Google’s journey to deliver quality search results to users has been constantly evolving over the past few years. Google has evolved significantly to deliver exactly what users are looking for without relying solely on traditional SEO factors.
Throughout that process, Search Intent has gradually become an important factor, dominating search results more than old SEO ranking factors such as backlinks, and title tags… of the article. Even Domain Authority is no longer as important as it was in the 2010-2015 period.
In this article, I will help you to understand:
- 9 main types of Search Intent today and how you categorize them
- How to apply Search Intent to improving content with the aim of providing value to users as well as winning over competitors.
- Share Tool test results change Search Intent on the project stuck with no growth.
Ok let’s find out!
What is Search Intent?
There are two popular classifications of search intents that have become very common in recent years.
The first type of classification that most of us know:
This method originates from a 2002 review article by Andrei Broder at Altavista.
Broder’s article defines each type of search intent as follows:
- Navigation: The purpose is to visit a specific website.
- Information: The purpose is to get some hypothetical information on many different websites.
- Transaction: The purpose is to perform some activity on the website.
In the early 2010s, Google started addressing this problem of search intent classification. They introduced the concept of “micro moment” – the moment when user intent peaks, and divided search intents into:
- I Want To Know
- I Want To Go
- I Want To Do
- I want to Buy
Compared to “Navigation, Information and Trasactions”, it seems that this division of search intent of Google is closer to users. The above two traditional classification systems help newbies quickly grasp the essence of search intent. But in understanding user search intent, they are not really accurate.
Why do I say that, because there are keywords with too broad or overlapping search intent. For example, like “short-sighted swimming goggles”, you would think that users want to learn about the concept of nearsighted swimming goggles, or want to buy nearsighted swimming glasses?
Correctly identifying the user search intent behind each query is a way for SEOs and Content Creators to deliver better value to users, and improve the results of their work, i.e. improve the quality of SEO. And the importance of SEO I don’t need to talk about anymore.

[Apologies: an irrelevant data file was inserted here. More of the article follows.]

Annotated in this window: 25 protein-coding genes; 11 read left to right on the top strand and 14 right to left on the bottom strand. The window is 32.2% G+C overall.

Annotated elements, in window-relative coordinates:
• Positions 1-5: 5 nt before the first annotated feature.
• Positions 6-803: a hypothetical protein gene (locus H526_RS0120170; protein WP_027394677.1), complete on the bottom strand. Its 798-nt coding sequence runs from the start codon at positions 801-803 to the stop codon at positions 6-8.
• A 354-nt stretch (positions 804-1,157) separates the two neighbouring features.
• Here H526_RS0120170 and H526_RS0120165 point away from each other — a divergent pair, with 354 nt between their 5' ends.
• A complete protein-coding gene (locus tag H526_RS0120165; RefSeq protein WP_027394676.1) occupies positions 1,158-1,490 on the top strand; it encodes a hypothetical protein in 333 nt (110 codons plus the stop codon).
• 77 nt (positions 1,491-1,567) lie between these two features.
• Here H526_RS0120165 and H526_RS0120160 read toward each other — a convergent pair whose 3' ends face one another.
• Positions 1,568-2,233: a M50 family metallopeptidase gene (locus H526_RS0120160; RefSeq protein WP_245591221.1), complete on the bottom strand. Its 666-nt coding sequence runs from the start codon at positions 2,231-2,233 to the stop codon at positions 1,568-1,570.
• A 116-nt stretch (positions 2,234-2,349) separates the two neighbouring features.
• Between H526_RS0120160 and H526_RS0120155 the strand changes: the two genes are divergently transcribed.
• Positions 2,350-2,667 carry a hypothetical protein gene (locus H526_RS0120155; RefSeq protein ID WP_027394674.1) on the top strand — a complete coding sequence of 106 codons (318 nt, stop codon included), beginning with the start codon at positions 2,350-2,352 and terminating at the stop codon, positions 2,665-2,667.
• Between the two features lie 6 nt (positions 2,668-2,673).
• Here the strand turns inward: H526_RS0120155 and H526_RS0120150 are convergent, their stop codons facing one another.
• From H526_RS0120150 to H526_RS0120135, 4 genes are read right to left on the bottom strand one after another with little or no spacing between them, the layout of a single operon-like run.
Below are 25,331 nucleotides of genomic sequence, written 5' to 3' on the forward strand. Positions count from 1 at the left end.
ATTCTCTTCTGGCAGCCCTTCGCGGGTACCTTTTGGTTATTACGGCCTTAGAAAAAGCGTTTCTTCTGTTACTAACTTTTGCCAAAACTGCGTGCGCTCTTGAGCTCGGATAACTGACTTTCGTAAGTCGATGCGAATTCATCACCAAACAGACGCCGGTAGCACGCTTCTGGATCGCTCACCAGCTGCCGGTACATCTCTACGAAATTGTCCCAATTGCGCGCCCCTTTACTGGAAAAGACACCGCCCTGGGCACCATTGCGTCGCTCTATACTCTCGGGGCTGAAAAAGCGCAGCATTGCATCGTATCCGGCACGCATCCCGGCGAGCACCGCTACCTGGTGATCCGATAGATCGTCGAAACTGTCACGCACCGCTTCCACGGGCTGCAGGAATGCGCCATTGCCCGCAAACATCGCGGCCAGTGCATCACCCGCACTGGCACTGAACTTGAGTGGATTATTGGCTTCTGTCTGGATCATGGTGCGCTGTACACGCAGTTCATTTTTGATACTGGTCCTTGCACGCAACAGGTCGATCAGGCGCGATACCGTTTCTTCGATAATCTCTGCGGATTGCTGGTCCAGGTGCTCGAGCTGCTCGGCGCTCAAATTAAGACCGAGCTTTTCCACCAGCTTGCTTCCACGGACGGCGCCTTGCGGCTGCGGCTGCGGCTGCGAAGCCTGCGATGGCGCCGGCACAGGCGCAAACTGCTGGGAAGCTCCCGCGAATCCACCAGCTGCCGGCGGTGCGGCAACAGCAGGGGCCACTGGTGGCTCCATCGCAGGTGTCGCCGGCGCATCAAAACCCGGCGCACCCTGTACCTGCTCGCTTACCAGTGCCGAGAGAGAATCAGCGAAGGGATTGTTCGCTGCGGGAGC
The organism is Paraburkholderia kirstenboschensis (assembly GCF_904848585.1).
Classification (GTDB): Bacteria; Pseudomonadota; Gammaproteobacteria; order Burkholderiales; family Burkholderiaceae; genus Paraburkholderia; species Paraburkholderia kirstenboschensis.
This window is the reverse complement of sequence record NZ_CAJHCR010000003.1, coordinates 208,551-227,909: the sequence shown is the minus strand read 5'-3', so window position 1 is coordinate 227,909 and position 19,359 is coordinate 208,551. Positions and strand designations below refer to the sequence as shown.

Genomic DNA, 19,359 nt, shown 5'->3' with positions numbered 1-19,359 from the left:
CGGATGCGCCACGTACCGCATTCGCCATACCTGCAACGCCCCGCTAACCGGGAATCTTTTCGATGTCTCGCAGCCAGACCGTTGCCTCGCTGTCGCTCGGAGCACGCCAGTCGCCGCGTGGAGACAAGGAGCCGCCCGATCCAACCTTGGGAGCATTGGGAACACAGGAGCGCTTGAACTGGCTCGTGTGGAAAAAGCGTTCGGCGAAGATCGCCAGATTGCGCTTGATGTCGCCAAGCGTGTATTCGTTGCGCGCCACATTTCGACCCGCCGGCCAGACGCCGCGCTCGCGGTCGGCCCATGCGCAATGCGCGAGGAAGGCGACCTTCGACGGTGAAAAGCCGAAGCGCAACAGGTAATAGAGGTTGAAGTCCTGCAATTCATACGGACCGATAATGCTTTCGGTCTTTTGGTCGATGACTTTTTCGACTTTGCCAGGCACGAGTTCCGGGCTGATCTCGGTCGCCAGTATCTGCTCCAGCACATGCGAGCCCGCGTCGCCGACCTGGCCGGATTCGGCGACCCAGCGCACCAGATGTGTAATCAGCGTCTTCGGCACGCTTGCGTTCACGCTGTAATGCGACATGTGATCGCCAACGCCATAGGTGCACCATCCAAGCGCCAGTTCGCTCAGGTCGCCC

You may not know: Optimizing content according to Semantic Search will help users better understand the article and suggest arising search intentions that users are not aware of.
So how to classify search intent so that it can be applied to effective content improvement? Let’s go to the next part!
How to categorize search intent?
OK, so how exactly do you determine the search intent of any keyword? I’m sure you have this question in your mind!The answer is: Look and analyze the SERP (search results page) returned.
1) Intention to research information
This is the most common type of intent, usually the results returned will include search terms that generate learning and research results like pages: Wikipedia, concept explanations, academic examples, very many articles or blog posts, in-depth articles, and other SERP features that help users find answers or aid in digging into a certain topic.
2) Intent to find quick answers
In a slightly different vein from research intent, quite a number folks are simply looking for some basic ideas or knowledge. They only need a quick response; they don’t want to have to click on a link and read it. Google will now display search results as definition boxes, answer boxes, calculator boxes, sports scores, etc., along with other SERPs that include variations of other reply box feature snippets. Web links will consequently have very low click-through rates (CTR) on search results pages.
Quick exchange rate – thanks to being displayed by Google in an answer box, has greatly reduced the CTR of other organic results.
Example of a sports score box, when the user wants to know at a glance what the score is and the progress of the teams to the final.
3) Purchase Intent
Users’ intent to buy or research products is pretty clear, so Google tends to show Shopping items and other purchasable features. The search results also return links of familiar e-commerce sites such as Lazada, Tiki, or Amazon… The URL displays the form /san-pham/, or the category / page. A number of shopping boxes returned on the SERPs are often a clear indication of transaction intent.
More prominent e-commerce product/category pages (besides shopping results) and product review snippets are also signs of transactional intent.
4) Search for Local places
Local packs, sets of location results, and geographic markers have recently started showing up in search results. The Map displayed is the clearest indication of this type of intent. When Google recognizes this Intent type, it will return the Local locations immediately.